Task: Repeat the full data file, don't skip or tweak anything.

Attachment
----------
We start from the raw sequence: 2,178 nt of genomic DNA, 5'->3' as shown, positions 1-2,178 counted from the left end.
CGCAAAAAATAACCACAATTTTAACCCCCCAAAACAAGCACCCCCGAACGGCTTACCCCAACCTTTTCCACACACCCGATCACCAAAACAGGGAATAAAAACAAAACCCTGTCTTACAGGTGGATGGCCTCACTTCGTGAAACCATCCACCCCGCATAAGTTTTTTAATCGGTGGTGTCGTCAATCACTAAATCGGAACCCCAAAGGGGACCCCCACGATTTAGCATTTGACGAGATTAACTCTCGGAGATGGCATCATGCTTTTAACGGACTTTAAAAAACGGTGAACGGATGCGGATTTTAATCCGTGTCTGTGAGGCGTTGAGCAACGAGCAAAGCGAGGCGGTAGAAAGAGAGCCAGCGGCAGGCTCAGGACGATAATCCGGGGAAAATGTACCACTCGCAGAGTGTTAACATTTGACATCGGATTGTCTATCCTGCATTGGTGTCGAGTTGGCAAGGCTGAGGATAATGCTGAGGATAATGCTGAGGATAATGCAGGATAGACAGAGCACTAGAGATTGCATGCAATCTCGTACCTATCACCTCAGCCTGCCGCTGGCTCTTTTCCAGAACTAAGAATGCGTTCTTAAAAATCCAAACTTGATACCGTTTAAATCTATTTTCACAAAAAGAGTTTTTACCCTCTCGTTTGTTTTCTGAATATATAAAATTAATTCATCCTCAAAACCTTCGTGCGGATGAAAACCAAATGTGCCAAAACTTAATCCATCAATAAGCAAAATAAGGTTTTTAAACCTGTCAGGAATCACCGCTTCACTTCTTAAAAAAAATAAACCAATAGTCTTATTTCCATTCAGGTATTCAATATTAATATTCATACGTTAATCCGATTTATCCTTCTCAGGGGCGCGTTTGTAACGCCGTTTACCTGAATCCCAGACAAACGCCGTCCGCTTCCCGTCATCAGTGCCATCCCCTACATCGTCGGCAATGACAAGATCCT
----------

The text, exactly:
We start from the raw sequence: 2,178 nt of genomic DNA, 5'->3' as shown, positions 1-2,178 counted from the left end.
CGCAAAAAATAACCACAATTTTAACCCCCCAAAACAAGCACCCCCGAACGGCTTACCCCAACCTTTTCCACACACCCGATCACCAAAACAGGGAATAAAAACAAAACCCTGTCTTACAGGTGGATGGCCTCACTTCGTGAAACCATCCACCCCGCATAAGTTTTTTAATCGGTGGTGTCGTCAATCACTAAATCGGAACCCCAAAGGGGACCCCCACGATTTAGCATTTGACGAGATTAACTCTCGGAGATGGCATCATGCTTTTAACGGACTTTAAAAAACGGTGAACGGATGCGGATTTTAATCCGTGTCTGTGAGGCGTTGAGCAACGAGCAAAGCGAGGCGGTAGAAAGAGAGCCAGCGGCAGGCTCAGGACGATAATCCGGGGAAAATGTACCACTCGCAGAGTGTTAACATTTGACATCGGATTGTCTATCCTGCATTGGTGTCGAGTTGGCAAGGCTGAGGATAATGCTGAGGATAATGCTGAGGATAATGCAGGATAGACAGAGCACTAGAGATTGCATGCAATCTCGTACCTATCACCTCAGCCTGCCGCTGGCTCTTTTCCAGAACTAAGAATGCGTTCTTAAAAATCCAAACTTGATACCGTTTAAATCTATTTTCACAAAAAGAGTTTTTACCCTCTCGTTTGTTTTCTGAATATATAAAATTAATTCATCCTCAAAACCTTCGTGCGGATGAAAACCAAATGTGCCAAAACTTAATCCATCAATAAGCAAAATAAGGTTTTTAAACCTGTCAGGAATCACCGCTTCACTTCTTAAAAAAAATAAACCAATAGTCTTATTTCCATTCAGGTATTCAATATTAATATTCATACGTTAATCCGATTTATCCTTCTCAGGGGCGCGTTTGTAACGCCGTTTACCTGAATCCCAGACAAACGCCGTCCGCTTCCCGTCATCAGTGCCATCCCCTACATCGTCGGCAATGACAAGATCCT